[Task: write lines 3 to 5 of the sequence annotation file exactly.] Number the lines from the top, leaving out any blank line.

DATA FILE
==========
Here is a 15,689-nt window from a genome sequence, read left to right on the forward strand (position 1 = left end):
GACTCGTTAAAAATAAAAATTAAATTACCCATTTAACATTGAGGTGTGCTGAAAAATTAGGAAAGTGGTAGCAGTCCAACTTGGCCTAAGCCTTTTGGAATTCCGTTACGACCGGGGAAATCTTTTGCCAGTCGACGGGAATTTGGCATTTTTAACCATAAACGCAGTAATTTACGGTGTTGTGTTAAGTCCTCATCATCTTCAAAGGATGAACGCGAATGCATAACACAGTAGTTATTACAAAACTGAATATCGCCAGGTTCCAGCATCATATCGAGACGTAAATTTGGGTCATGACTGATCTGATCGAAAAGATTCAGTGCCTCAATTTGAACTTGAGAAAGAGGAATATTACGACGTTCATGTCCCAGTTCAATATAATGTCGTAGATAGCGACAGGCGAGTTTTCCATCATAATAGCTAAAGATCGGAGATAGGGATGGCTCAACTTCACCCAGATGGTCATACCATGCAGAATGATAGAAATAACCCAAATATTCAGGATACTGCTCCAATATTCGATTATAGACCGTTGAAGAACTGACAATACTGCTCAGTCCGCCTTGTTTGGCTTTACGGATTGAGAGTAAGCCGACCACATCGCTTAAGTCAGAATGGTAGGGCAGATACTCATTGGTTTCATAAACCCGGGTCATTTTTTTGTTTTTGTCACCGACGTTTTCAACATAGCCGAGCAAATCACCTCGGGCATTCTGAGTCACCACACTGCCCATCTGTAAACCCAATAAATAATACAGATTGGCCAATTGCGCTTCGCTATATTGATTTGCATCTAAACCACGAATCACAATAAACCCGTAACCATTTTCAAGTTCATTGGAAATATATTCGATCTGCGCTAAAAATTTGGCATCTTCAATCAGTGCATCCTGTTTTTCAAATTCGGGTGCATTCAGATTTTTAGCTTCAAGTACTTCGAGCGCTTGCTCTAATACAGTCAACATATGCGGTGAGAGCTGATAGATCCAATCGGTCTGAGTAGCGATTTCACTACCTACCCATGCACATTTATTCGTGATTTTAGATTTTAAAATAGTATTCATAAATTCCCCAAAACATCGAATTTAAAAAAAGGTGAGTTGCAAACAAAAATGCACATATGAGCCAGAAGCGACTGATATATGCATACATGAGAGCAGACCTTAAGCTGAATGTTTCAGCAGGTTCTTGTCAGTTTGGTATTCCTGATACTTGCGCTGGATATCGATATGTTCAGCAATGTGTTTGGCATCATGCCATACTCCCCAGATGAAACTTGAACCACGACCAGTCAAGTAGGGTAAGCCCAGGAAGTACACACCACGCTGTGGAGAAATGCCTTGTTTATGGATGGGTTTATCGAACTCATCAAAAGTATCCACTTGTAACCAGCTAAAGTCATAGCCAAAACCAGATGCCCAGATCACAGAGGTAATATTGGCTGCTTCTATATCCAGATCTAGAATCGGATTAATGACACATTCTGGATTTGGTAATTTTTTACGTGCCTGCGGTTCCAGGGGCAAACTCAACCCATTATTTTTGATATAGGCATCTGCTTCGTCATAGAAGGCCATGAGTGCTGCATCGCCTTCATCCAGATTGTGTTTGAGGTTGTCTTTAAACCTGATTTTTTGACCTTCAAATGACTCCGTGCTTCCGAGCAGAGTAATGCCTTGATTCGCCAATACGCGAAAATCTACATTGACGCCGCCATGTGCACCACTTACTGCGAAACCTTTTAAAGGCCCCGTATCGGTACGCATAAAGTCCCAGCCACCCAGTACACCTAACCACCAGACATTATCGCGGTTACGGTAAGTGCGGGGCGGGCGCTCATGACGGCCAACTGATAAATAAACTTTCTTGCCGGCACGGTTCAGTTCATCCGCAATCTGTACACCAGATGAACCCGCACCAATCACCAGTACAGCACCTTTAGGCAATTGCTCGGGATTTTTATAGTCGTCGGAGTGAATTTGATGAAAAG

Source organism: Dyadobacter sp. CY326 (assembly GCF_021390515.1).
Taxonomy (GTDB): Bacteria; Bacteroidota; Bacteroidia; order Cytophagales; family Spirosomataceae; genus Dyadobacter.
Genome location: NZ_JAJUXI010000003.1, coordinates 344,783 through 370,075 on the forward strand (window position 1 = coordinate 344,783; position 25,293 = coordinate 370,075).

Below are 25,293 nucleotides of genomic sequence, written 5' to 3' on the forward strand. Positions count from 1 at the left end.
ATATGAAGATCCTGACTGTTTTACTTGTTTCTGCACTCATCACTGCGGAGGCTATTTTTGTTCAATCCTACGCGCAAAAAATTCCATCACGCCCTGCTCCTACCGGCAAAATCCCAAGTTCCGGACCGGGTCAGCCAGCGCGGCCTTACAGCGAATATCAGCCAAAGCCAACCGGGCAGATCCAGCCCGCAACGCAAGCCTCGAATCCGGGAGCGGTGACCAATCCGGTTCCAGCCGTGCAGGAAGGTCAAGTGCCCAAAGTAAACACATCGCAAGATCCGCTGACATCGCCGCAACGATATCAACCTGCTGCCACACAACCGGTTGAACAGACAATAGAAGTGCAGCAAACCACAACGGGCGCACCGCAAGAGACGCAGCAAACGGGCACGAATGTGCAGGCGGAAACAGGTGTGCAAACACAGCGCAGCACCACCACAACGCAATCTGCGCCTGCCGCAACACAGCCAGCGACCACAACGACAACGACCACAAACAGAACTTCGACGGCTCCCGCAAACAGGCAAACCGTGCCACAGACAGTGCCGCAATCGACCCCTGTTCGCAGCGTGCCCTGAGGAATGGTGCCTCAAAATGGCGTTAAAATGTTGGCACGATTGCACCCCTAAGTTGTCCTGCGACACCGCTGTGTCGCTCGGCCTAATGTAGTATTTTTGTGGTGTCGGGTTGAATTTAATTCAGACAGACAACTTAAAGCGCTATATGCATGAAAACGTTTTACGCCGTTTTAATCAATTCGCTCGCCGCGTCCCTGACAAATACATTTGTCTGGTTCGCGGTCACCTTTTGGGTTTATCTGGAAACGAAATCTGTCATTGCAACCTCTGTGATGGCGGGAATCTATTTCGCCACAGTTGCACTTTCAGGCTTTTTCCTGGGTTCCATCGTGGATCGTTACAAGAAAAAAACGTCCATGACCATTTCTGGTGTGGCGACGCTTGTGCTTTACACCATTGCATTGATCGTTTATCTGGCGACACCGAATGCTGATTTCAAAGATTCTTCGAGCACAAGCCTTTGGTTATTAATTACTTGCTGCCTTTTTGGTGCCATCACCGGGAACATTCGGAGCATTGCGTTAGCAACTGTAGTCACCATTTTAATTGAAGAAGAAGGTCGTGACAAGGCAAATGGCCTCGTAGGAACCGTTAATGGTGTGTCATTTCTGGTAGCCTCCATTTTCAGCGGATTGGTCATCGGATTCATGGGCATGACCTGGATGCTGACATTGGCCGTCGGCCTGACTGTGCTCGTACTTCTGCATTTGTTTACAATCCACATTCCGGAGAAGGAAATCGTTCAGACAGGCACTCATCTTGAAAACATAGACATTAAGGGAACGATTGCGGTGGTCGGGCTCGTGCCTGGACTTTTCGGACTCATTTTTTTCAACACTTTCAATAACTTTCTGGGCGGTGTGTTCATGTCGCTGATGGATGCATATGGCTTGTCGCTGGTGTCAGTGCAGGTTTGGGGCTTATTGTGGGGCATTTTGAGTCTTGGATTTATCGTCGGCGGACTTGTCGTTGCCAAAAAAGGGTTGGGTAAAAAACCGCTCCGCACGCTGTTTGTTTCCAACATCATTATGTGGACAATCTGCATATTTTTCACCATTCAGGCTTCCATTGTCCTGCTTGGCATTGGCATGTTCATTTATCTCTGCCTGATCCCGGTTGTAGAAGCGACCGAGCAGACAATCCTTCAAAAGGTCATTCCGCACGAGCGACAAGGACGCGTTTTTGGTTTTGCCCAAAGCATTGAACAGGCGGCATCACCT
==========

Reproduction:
Source organism: Dyadobacter sp. CY326 (assembly GCF_021390515.1).
Taxonomy (GTDB): Bacteria; Bacteroidota; Bacteroidia; order Cytophagales; family Spirosomataceae; genus Dyadobacter.
Genome location: NZ_JAJUXI010000003.1, coordinates 344,783 through 370,075 on the forward strand (window position 1 = coordinate 344,783; position 25,293 = coordinate 370,075).